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A significant portion of adults in the United States put on weight during the pandemic, a phenomenon some are calling the “COVID 15.” But how did the lockdown affect our children?

Curious Campus, UWM’s podcast about science, discovery and culture

Obesity affects nearly 1 in 5 children, with higher rates among communities of color. A review of research on childhood obesity during the pandemic indicates that what was a problem before COVID-19 is even more so after the last two years of altered behaviors.

On this episode of Curious Campus, UWM’s podcast about science, discovery and culture, we chat with two experts in childhood obesity: Julie Snethen, a professor and director of the PhD program at the UWM College of Nursing, and Cindy Greenberg, dean of the College of Health and Human Development at California State University, Fullerton.

Below is a portion of that conversation. Listen to the full show at or on your favorite podcast app.

How did this research project get started?

Snethen: We had already considered childhood obesity to be an epidemic. Then came this pandemic and those two things kind of collided. All of the sudden children are home all day, they’re sedentary and bored. And when they’re bored, they’re grabbing for a snack more. A lot of my friends were saying, “We can’t keep the place stocked because the family is eating so much.”

Julie Snethen

I don’t think we realize how much stress children have experienced during this pandemic. And one of the ways people alleviate stress is through eating. Think about other ways that children relieve stress. It’s usually through play and physical activities. Then suddenly, that wasn’t possible. Also, face-to-face socialization is also an important element for potentially relieving stress.

And so we were fully expecting to see weight gain among children across the board, and we were very concerned for those who had excess weight to begin with.

Could you talk about the role of stress in weight gain?

Greenberg: The body reacts to most stressful situations with what’s called the “fight or flight” response – the body secretes hormones such as cortisol and adrenaline. And those hormones release sugar from the reserves in the body so it can be used to power the muscles and brain in a survival situation. But if it’s ongoing stress, your appetite increases and cortisol can cause cravings for sweet and fatty foods.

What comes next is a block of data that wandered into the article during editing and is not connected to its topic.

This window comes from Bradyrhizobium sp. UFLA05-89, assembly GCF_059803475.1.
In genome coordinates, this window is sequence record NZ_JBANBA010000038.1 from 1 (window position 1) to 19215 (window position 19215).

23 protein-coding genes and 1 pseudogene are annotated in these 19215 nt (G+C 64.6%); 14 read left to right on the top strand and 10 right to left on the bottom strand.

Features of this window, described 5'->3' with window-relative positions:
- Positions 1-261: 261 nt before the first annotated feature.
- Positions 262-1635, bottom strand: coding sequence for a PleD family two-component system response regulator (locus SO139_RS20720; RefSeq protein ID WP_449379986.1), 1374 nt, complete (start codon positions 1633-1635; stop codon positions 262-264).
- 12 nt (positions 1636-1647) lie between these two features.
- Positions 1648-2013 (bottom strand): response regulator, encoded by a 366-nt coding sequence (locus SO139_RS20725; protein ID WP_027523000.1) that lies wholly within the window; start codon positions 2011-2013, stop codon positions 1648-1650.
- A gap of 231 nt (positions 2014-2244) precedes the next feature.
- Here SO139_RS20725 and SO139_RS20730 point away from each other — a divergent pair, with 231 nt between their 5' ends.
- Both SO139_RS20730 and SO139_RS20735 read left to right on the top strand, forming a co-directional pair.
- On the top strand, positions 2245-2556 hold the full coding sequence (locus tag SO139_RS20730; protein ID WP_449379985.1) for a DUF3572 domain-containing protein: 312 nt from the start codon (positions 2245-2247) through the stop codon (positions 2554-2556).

Cindy Greenberg

Being overweight also increases inflammation in the body. When the excess nutrients enter the cells that store fat, they start a cellular stress response that results in sustained cortisol production and chronic inflammation, which impacts how efficiently you metabolize food.

For groups that have been economically or socially disadvantaged who might not have access to resources, safe environments or stable housing, that stress remains chronically elevated. That makes it even more difficult to maintain a healthy weight.

What are a few things that parents can do, especially if they have also gained weight during COVID?

 Greenberg: The decision to try to adopt healthier habits is the first step. Children are more open to tasting new foods if they help prepare the foods. So involving them in the meal preparation is a good way to help them be more willing to try new foods. Children are also very open to trying new foods that they’ve grown themselves.

Snethen: Talking about weight loss is demoralizing to both children and their parents. Instead, I would suggest really focusing on what we can all do to get healthy. Approach it as a family. Take the kids shopping with you and see how many different colors you can put into the basket. What are some berries or fruit that the children really like?

Also, instead of sitting down after meals and watching TV, the family can go for a walk or walk the dog together. Get creative. One mother told me that she would turn on the music and she and the kid would do scarf dancing. What a great idea. I’ve also seen families walking the malls in the winter when it’s really cold.

If kids see their parents eating the carrots or salad as opposed to french fries, chances are they’re going to eat those veggies too.

Why are processed foods not as good for you?

Greenberg: Food that’s in natural form – fresh vegetables and fruit, whole grains, eggs – those are what we call whole foods. And with industrialization, people started eating more processed foods, which have been modified from their original forms. Often that means they are stripped of nutrients, such as vitamins, minerals and fiber.

Processing also adds sugars, salt, fats, chemicals to improve appearance or increase the shelf life. In addition to processed foods, being more calorie dense, Americans are just eating more. According to a Pew Research study, the average American consumed about 23% more in 2010 than they did in 1970.

Snethen: There’s so much misinformation in advertising of products. It may say, “it’s healthy because it’s whole wheat.” But when you look more carefully, you learn it’s loaded with fat or sugar. So read the labels to guide your decisions.

For example, instead of white rice, choose brown rice because it’s going to give you more roughage and fiber that you need to be healthy.

By Laura Otto

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